• February: Mrs. S.J. Ritchey of Monkland raised turkeys. Mr. & Mrs. Buckley visited Grass Valley from Portland. Adella Mortensen and Harry Pinkerton graduated from Moro High School. Mrs. Richard Dingle to meet Dick in San Francisco on his return from England.
  • March: New school district at head of Rattlesnake Grade, building just finished by contractor Ramsey.
  • April: Local grange in the Locust Grove neighborhood purchased the United Brethren church here and are remodeling it for use as a meeting center.
  • May: Permits issued to irrigate in Sherman County. E.E. Kaseberg purchased 30 hp. Holt motor gas engine for combined harvester. Mrs. Miller purchased Geo. N. Crosfield’s residence and will remodel and repair to provide a modern hospital in Wasco. Moro High School pupils picnicked at Rhor Villa on the Deschutes (mouth of Harris Canyon).
  • June: George Volliard, shoe maker in Moro. Grover Duffey opened law practice at Moro with W.H. Ragsdale. Booster Club formed for Monkland & Hay Canyon. Mrs. Damewood renovated business property she purchased at DeMoss and will sell groceries and dry goods. George Urquhart now rides a motorcycle. Farm Day at the Experiment Station. Harvesting barley. Foss & Benson sold water wagons to Robert W. Pinkerton and William Morrison.
  • July: 4th of July celebration at DeMoss. Disastrous hail storm W of Kent & 2 miles E of Buck Hollow, northeasterly to Rutledge, grain ruined. Dot Tiller clerking at C.A. Nish store at Monkland. Born: a girl to Mr. & Mrs. Cicero Miller July 16. Fire on Lamborn place near Wasco. 31 school districts, each a school house, about 900 children of school age, 694 registered, 95% regularly attended, 55 teachers. School to start September 14. Fire on Deschutes burned over 2,000 acres, probably caused by train.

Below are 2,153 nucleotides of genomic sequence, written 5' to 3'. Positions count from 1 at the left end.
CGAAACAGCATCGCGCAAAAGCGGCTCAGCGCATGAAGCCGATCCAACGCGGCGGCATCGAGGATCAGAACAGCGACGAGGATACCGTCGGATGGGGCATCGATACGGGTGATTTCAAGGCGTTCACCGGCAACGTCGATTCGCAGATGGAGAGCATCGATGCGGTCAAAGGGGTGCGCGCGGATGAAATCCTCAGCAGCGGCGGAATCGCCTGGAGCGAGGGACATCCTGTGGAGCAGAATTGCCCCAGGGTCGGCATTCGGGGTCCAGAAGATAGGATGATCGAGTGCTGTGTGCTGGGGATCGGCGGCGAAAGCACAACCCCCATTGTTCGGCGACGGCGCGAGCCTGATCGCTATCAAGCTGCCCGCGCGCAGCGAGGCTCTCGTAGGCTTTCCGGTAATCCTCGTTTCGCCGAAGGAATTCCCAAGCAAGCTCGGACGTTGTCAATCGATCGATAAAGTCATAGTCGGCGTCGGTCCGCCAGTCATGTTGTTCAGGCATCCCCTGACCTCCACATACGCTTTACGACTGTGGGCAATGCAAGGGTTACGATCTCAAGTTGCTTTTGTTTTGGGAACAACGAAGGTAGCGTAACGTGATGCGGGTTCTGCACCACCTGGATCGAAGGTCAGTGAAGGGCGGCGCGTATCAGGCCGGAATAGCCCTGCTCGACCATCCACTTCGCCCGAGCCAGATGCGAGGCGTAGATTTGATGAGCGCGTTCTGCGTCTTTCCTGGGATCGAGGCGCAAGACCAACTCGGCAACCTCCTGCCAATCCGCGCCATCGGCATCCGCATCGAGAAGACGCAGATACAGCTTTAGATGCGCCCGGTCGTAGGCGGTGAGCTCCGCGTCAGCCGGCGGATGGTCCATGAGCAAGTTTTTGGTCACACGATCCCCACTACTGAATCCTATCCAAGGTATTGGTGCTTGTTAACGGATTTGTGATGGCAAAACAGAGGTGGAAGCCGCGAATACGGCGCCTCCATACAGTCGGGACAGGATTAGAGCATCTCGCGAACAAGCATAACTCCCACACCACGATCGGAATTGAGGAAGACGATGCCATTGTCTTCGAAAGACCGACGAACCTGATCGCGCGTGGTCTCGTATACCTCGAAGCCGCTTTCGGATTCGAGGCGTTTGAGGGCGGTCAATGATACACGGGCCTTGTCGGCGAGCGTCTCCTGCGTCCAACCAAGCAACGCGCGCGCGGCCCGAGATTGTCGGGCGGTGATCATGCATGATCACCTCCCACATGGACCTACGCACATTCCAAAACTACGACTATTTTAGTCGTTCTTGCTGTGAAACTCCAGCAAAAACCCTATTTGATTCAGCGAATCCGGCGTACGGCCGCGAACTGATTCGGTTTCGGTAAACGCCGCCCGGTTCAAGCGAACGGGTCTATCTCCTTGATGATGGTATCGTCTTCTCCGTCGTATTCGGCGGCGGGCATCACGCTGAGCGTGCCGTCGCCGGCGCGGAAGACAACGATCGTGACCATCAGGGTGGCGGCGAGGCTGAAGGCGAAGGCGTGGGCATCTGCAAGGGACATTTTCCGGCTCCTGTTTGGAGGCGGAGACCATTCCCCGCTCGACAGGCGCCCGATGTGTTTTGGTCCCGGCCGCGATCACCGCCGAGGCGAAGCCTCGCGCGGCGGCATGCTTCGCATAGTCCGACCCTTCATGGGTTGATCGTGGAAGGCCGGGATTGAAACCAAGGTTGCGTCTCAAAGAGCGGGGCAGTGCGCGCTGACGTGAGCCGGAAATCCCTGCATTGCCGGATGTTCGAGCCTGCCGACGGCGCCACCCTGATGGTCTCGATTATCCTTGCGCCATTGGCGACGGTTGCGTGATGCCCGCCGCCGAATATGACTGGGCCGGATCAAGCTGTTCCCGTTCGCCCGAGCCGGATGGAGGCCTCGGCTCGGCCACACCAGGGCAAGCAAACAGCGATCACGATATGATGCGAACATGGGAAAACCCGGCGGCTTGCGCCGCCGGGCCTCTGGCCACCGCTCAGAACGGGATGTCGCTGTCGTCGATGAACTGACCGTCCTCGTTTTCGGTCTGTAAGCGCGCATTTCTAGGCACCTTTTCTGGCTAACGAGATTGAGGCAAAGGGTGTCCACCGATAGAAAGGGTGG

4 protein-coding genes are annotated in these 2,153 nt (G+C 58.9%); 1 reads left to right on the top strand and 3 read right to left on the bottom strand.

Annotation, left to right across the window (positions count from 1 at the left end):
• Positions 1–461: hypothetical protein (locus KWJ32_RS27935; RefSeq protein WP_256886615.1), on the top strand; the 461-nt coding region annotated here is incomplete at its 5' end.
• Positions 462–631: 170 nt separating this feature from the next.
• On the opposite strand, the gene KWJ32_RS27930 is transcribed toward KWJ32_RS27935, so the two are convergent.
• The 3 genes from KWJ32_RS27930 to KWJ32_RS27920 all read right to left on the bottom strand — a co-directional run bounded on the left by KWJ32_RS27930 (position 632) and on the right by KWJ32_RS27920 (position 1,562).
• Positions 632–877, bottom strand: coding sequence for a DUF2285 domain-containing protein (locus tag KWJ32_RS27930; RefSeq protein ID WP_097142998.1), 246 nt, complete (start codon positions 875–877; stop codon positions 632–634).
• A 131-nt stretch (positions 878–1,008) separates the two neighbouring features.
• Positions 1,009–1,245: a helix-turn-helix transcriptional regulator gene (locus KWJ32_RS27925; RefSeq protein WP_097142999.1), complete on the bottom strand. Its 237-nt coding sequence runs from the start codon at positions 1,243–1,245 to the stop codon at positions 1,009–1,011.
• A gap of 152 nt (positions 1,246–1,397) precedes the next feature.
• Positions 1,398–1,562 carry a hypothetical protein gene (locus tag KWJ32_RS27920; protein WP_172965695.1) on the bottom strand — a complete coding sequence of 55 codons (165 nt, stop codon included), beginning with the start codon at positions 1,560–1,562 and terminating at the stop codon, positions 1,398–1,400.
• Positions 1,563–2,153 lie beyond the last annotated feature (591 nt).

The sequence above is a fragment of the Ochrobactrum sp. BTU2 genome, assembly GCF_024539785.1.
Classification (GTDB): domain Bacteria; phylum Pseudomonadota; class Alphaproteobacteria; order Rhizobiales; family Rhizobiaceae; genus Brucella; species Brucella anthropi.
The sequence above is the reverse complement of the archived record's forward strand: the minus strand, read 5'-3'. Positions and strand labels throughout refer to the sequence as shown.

• August: Fire on E.H. Moore farm. John DeMoss has motorcycle built for two. Born: a girl to Mr. & Mrs. Roy Powell in Moro. C.H. Howell first Sherman County farmer to harvest with a Holt Caterpillar & a Holt harvester, 38 days, 2,100 acres, 21,000 sacks.
  • September: Mr. & Mrs. T.M. Miller of Miller Station.
  • October: Collins Springs Hotel being torn down, furnishings stored in The Dalles for private sale, hotel financed, created and made successful by Moro people, ended by lawsuit by last owner.
  • November: Historic Free Bridge over the Deschutes “went down, high wind storm.” (cause questionable). H. MacBeth opened tailor shop in Moro. Mr. Lucas and Mr. Fortner leased Moro Opera House for 3 years. A list of subscribers for sending flour to aid the Belgians.
  • December: Warren McKinney was selling pianos. Rabbit drive and hunt set for Friday, 73 hunters lined up with points for each kind of animal killed – bird, coyote, rabbit, skunk, weasel, etc.

8. Links: Things to Think About & Things to Do

bird.owl.limbWATCH YOUR LANGUAGE! Small but mighty is a comma

[The comma in the second amendment clearly indicates a list separating militia and the right of the people to keep and bear arms. This comma is often overlooked by those who wish to overturn the amendment. — A well regulated Militia, being necessary to the security of a free State, the right of the people to keep and bear Arms, shall not be infringed.]